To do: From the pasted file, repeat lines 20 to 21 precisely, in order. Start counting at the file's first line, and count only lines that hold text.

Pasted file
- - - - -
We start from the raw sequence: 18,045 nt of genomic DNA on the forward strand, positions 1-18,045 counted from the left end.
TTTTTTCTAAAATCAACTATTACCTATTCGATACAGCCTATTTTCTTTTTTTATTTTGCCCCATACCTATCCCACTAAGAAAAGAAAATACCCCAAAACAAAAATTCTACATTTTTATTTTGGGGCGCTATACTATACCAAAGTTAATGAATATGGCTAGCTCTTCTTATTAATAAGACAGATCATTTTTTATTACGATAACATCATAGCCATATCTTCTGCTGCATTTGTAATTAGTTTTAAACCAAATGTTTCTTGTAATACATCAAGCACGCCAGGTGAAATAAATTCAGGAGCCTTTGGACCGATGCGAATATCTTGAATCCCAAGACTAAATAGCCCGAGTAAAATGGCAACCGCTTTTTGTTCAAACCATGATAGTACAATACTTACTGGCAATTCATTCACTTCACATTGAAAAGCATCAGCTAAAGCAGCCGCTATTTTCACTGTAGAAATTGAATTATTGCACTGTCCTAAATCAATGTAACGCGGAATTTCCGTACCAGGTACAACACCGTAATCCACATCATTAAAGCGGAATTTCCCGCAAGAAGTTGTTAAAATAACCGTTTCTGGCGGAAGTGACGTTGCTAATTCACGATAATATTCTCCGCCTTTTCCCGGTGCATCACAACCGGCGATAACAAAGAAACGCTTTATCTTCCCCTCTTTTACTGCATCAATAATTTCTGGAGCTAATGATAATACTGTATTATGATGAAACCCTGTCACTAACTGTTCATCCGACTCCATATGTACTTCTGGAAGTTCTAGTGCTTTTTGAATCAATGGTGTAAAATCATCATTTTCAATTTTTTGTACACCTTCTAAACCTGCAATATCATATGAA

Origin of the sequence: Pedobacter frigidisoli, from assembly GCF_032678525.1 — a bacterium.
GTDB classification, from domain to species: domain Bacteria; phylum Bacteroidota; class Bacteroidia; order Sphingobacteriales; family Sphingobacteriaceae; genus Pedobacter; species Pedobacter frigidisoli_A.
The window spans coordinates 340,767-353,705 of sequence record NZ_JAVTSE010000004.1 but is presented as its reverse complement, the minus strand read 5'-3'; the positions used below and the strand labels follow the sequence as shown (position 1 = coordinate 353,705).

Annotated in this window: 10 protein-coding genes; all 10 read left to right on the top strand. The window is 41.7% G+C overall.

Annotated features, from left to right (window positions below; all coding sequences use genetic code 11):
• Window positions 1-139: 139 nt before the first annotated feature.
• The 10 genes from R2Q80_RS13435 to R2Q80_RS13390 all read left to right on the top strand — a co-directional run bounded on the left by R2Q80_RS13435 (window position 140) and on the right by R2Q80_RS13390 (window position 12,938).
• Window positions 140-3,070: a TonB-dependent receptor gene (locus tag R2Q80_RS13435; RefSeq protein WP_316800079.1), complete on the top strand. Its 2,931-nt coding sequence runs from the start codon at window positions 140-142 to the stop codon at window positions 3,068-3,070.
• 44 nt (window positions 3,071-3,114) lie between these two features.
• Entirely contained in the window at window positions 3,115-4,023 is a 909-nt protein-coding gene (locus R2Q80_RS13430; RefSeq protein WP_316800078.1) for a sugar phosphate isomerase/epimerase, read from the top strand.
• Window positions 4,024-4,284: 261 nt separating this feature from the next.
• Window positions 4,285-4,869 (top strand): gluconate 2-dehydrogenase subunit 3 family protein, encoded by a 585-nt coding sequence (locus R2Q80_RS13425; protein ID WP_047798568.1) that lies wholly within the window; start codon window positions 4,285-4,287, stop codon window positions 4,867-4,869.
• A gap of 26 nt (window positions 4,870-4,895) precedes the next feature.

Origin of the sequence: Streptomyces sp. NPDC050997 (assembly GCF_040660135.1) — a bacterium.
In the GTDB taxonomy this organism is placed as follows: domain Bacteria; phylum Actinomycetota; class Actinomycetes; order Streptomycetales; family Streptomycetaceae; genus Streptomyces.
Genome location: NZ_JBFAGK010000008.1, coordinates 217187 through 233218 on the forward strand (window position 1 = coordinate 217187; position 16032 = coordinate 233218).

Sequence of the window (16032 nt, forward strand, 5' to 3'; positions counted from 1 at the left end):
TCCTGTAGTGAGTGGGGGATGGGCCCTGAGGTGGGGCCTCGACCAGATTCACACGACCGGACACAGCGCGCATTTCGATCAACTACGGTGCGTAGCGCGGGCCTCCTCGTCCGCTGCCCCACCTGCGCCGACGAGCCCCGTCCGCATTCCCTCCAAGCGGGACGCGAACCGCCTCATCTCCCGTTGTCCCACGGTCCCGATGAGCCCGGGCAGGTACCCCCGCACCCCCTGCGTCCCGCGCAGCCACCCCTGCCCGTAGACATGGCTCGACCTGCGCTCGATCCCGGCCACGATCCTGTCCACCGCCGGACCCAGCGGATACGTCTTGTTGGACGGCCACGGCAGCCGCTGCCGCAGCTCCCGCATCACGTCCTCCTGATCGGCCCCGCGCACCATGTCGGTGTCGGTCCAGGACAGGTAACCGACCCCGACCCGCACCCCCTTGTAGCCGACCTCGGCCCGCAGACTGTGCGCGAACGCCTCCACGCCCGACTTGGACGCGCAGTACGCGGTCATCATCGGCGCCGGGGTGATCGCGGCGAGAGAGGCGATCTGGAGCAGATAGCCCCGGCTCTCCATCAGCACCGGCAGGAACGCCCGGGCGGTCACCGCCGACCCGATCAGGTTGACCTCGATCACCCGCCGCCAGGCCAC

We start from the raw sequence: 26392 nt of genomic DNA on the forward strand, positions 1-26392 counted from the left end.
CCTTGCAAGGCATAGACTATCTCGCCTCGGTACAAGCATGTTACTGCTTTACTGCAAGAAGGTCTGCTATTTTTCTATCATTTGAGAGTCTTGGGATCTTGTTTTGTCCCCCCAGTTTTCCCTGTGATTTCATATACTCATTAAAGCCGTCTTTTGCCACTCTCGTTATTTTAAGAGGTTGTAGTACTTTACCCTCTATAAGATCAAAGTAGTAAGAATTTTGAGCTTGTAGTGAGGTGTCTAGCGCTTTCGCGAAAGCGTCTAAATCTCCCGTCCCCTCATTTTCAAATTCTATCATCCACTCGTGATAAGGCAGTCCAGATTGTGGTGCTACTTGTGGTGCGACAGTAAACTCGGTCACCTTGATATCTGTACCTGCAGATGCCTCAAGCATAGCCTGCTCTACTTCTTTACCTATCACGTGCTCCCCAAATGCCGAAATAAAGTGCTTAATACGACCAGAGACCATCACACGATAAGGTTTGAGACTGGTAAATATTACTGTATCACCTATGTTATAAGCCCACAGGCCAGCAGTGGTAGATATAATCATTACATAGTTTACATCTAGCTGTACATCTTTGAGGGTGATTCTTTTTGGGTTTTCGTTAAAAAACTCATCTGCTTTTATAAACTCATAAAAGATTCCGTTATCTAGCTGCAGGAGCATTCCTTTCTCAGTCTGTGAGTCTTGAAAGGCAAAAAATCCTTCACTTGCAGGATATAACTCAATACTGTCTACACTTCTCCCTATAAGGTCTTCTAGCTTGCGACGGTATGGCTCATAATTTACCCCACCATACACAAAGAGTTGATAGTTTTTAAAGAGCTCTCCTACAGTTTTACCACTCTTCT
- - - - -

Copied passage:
TCCTGTAGTGAGTGGGGGATGGGCCCTGAGGTGGGGCCTCGACCAGATTCACACGACCGGACACAGCGCGCATTTCGATCAACTACGGTGCGTAGCGCGGGCCTCCTCGTCCGCTGCCCCACCTGCGCCGACGAGCCCCGTCCGCATTCCCTCCAAGCGGGACGCGAACCGCCTCATCTCCCGTTGTCCCACGGTCCCGATGAGCCCGGGCAGGTACCCCCGCACCCCCTGCGTCCCGCGCAGCCACCCCTGCCCGTAGACATGGCTCGACCTGCGCTCGATCCCGGCCACGATCCTGTCCACCGCCGGACCCAGCGGATACGTCTTGTTGGACGGCCACGGCAGCCGCTGCCGCAGCTCCCGCATCACGTCCTCCTGATCGGCCCCGCGCACCATGTCGGTGTCGGTCCAGGACAGGTAACCGACCCCGACCCGCACCCCCTTGTAGCCGACCTCGGCCCGCAGACTGTGCGCGAACGCCTCCACGCCCGACTTGGACGCGCAGTACGCGGTCATCATCGGCGCCGGGGTGATCGCGGCGAGAGAGGCGATCTGGAGCAGATAGCCCCGGCTCTCCATCAGCACCGGCAGGAACGCCCGGGCGGTCACCGCCGACCCGATCAGGTTGACCTCGATCACCCGCCGCCAGGCCAC

We start from the raw sequence: 26392 nt of genomic DNA on the forward strand, positions 1-26392 counted from the left end.